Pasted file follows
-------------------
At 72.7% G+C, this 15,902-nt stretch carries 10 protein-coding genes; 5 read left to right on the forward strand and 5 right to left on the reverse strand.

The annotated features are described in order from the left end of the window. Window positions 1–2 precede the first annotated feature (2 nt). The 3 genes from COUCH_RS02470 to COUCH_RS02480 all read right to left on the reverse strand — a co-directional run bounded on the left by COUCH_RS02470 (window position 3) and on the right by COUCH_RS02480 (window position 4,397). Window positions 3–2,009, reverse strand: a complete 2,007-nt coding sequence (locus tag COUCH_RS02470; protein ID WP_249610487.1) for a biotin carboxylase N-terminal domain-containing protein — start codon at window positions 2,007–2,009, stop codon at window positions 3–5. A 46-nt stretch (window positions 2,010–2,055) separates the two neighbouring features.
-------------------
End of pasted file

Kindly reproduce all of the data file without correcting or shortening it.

At 72.7% G+C, this 15,902-nt stretch carries 10 protein-coding genes; 5 read left to right on the forward strand and 5 right to left on the reverse strand.

The annotated features are described in order from the left end of the window. Window positions 1–2 precede the first annotated feature (2 nt). The 3 genes from COUCH_RS02470 to COUCH_RS02480 all read right to left on the reverse strand — a co-directional run bounded on the left by COUCH_RS02470 (window position 3) and on the right by COUCH_RS02480 (window position 4,397). Window positions 3–2,009, reverse strand: a complete 2,007-nt coding sequence (locus tag COUCH_RS02470; protein ID WP_249610487.1) for a biotin carboxylase N-terminal domain-containing protein — start codon at window positions 2,007–2,009, stop codon at window positions 3–5. A 46-nt stretch (window positions 2,010–2,055) separates the two neighbouring features.